John Joseph Curtin (1885-1945) was an Australian political leader who rose from trade union official and journalist to prime minister. His forthright approach to Australia's wartime difficulties and his rousing leadership gained him his countrymen's respect.
John Joseph Curtin
John Curtin was born in Creswick, Victoria, on Jan. 8, 1885. He attended public schools and at the age of 13 took a job in a Melbourne printery while continuing his studies. The oratory of Tom Mann, Britain's "new unionism" figure, deeply influenced Curtin during Mann's Australian sojourn from 1902 to 1908.
Attending the Labour party's "college" for speakers and running unsuccessfully for a parliamentary seat, Curtin gained skill in public speaking and insight into campaign methods. From 1911 he was a union secretary, and in 1916 he also became secretary of the Anti-Conscription League, which opposed the plans of Prime Minister William Morris Hughes to make overseas service compulsory. Charged with failure to enlist for military service, Curtin was set free when the proclamation under which he had been detained was withdrawn. Separate proceedings against him on a sedition charge were dropped later.
In 1916 Curtin moved to Perth to become editor of the Westralian Worker. Between 1918 and 1934 he was elected several, but not consecutive, times to the House of Representatives, and he was Australian delegate to the International Labor Conference in Geneva in 1924.
By 1934 Curtin was stressing the dangers of impending war, and he urged greater defense preparedness while others in his party were speaking of disarmament. He also demonstrated a grasp of financial and economic issues. Elected as Labour's parliamentary leader in 1935, Curtin showed skill in healing a serious schism which had been weakening the party in New South Wales.
In 1939 Curtin refused the invitation of the Liberal prime minister Robert Gordon Menzies to include Labour in an all-party wartime administration. Instead, in 1940, Curtin joined the interparty Advisory War Council and awaited a situation favorable for a Labour government. It came in September 1941, when two uncommitted members pledged their support, giving him a slim majority in the House.
After Pearl Harbor, with Australia directly threatened, Curtin called for an all-out war effort built around United States help. He quickly instituted a succession of measures designed to eliminate all activities absorbing manpower and resources that might be diverted to the war effort. Early in 1942 he successfully urged the U.S. government to send Gen. Douglas MacArthur to Australia as commander of a combined force capable of defending the country and ultimately converting it into a base for a northward drive against the Japanese. At the same time Curtin refused the British Cabinet's request to divert Australian ground forces—then returning from the Middle East—for the reinforcement of the Burma front, deciding that they should return to Australia to stave off any invasion. By his vigorous leadership Curtin gained national acceptance for his austerity measures designed to intensify all phases of the war effort.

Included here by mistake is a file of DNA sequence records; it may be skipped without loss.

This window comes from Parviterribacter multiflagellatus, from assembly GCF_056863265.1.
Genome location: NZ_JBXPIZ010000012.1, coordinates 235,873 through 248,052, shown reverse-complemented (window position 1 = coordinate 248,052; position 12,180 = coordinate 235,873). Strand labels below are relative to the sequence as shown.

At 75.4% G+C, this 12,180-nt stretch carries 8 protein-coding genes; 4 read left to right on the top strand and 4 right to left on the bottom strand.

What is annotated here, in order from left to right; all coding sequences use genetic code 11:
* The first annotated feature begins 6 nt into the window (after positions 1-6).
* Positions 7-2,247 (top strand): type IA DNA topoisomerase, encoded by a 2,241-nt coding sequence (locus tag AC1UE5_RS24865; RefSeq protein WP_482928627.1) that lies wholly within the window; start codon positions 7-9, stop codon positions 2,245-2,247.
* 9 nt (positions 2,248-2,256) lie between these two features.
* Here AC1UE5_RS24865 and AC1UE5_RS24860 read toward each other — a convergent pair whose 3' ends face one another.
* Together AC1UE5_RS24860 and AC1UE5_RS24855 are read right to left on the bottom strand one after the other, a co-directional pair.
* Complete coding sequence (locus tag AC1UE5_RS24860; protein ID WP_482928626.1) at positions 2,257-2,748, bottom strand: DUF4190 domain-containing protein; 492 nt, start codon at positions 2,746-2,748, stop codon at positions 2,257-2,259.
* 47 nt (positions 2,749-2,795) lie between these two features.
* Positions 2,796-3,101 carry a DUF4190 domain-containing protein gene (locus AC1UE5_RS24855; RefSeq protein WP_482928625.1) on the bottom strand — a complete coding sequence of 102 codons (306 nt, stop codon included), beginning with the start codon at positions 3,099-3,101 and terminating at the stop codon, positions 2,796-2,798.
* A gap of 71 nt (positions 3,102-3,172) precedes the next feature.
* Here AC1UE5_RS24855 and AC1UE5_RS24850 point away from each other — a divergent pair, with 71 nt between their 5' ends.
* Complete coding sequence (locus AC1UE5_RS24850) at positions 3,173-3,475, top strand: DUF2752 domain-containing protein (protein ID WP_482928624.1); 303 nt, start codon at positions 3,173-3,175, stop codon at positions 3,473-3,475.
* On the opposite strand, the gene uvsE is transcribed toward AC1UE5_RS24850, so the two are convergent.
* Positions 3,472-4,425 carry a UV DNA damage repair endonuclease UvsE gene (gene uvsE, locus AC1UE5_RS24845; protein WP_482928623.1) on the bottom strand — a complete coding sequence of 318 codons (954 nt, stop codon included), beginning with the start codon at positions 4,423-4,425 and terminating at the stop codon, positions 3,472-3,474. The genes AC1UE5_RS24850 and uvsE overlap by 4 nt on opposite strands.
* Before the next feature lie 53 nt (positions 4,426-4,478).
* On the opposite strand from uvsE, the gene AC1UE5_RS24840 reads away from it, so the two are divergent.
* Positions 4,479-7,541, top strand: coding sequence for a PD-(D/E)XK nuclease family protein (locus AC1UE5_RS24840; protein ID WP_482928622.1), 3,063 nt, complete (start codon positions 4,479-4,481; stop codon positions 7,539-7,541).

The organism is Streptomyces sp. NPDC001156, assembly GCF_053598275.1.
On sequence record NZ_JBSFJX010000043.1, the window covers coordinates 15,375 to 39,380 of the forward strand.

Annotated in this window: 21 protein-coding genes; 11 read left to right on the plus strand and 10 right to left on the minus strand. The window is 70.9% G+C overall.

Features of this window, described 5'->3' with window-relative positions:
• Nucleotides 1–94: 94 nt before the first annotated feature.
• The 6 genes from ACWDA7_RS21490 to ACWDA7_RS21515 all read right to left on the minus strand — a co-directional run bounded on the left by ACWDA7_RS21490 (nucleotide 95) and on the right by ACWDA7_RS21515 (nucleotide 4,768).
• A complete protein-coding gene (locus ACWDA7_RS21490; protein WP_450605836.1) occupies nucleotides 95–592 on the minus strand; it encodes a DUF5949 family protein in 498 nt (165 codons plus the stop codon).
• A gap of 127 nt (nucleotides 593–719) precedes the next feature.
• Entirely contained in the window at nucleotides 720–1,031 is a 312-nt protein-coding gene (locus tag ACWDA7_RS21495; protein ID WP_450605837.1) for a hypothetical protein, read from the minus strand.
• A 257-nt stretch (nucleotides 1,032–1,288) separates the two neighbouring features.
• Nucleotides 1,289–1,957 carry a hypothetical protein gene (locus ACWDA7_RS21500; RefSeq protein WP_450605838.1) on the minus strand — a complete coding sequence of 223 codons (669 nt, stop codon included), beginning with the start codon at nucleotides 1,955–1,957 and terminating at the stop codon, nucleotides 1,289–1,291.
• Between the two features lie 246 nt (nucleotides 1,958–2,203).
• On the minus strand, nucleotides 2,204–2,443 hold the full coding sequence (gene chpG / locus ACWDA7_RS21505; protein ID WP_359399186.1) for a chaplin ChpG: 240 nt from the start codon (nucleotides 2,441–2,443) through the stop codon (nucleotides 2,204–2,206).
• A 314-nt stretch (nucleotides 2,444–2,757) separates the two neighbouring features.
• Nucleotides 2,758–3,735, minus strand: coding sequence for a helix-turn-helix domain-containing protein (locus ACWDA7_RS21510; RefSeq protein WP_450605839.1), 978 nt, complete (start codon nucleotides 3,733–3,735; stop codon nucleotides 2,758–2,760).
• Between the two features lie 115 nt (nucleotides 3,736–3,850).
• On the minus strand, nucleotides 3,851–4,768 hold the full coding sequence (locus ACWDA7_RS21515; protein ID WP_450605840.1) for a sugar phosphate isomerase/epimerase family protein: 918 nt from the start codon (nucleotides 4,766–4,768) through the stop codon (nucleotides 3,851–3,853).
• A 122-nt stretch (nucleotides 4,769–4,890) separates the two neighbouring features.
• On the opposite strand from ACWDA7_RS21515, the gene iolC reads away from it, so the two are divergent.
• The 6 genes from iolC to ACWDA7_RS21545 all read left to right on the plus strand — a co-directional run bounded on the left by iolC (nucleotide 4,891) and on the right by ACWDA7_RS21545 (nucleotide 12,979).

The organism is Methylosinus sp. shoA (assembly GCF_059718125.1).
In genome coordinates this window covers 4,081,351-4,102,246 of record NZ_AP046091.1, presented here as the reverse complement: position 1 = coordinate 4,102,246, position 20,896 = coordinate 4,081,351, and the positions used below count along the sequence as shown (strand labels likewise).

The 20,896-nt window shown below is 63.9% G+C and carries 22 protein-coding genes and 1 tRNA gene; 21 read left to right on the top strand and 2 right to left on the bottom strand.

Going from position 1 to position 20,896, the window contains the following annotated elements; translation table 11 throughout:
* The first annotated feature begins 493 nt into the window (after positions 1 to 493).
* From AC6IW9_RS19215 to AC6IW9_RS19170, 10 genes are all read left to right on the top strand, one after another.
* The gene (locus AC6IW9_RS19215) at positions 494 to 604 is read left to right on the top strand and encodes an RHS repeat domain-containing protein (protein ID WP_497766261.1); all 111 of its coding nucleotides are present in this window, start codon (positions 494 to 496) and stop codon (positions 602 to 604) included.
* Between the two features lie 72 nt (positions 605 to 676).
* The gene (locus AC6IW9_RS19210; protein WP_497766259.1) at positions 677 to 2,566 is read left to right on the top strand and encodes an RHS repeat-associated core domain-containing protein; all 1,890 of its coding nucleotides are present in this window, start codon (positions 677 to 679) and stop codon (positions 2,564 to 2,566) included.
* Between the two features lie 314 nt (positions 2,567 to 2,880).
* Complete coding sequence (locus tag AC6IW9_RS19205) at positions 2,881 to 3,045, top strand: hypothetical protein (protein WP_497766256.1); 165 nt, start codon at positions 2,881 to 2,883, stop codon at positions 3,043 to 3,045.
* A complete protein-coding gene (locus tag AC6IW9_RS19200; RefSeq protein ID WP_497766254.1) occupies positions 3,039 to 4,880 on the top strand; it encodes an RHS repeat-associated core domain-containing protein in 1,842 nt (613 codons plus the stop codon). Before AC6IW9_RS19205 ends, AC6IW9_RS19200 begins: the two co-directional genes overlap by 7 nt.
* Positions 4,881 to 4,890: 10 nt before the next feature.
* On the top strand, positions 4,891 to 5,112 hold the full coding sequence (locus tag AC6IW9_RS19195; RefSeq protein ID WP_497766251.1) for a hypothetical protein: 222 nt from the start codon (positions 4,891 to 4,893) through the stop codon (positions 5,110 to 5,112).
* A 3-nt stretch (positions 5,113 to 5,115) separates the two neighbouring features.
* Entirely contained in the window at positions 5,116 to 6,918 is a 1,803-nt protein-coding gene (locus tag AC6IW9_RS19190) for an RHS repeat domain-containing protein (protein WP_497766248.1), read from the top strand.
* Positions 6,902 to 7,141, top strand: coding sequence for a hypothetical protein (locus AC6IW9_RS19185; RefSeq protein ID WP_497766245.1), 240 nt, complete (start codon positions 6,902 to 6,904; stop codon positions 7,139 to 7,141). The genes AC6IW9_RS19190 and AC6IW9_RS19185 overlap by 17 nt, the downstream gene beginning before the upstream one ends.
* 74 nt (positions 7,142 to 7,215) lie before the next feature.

Labour won the 1943 elections with majorities in both House and Senate. As the danger of invasion receded, Curtin decided to remove the long-standing ban on use of military conscripts beyond Australian territory. Labour had traditionally held firmly to the rule against overseas service for conscripts, but Curtin persuaded the party to update the law so that Australian land forces could accompany U.S. forces and Australian air and naval units in the northward drive.
Preparations for the Postwar Era
Curtin constantly expressed his belief that the sacrifices being asked of fighting men should be honored by the creation of a postwar world with greater social Justice and enhanced opportunity for the individual, and a world in which causes of war were eliminated. As well as introducing progressive legislation to pave the way for general reconstruction and national advancement after the war, he began immediately to plan for the reintegration of armed services personnel into civilian life when peace was restored, and he mapped arrangements for a long-range immigration program. The government adopted full employment as a basic objective and, in international discussions on postwar economic planning, stressed this concept as the centerpiece of national policies.
In 1944 Curtin called for greater awareness of the regional significance of Australia and New Zealand—by now linked in the "Anzac" pact, which he and his external affairs minister, Dr. Herbert Vere Evatt, had been instrumental in developing. Curtin also gave the fullest support to the creation of the United Nations, sending a large and influential Australian delegation to the formulative meeting in San Francisco in June 1945, and encouraged the U.S. government to maintain an active role in the security of the Pacific. He died in Canberra on July 1, 1945.
Further Reading on John Joseph Curtin
A useful biography of Curtin is Alan Chester, John Curtin (1943).Curtin's role in Labour party affairs is discussed in Louise Overacker, The Australian Party System (1952), and Leslie Finlay Crisp, The Australian Federal Labour Party: 1901-1951 (1955). Comprehensive coverage of Australia's war role is contained in Australia in the War of 1939-1945, Series I to V (22 vols., 1952—). An economic analysis of Curtin's administration is E. Ronald Walker, The Australian Economy in War and Reconstruction (1947). The planning for a postwar immigration flow is outlined in Arthur A. Calwell, How Many Australians Tomorrow? (1945). The Curtin government's approach to international affairs is indicated in H. V. Evatt, Foreign Policy of Australia: Speeches (1945).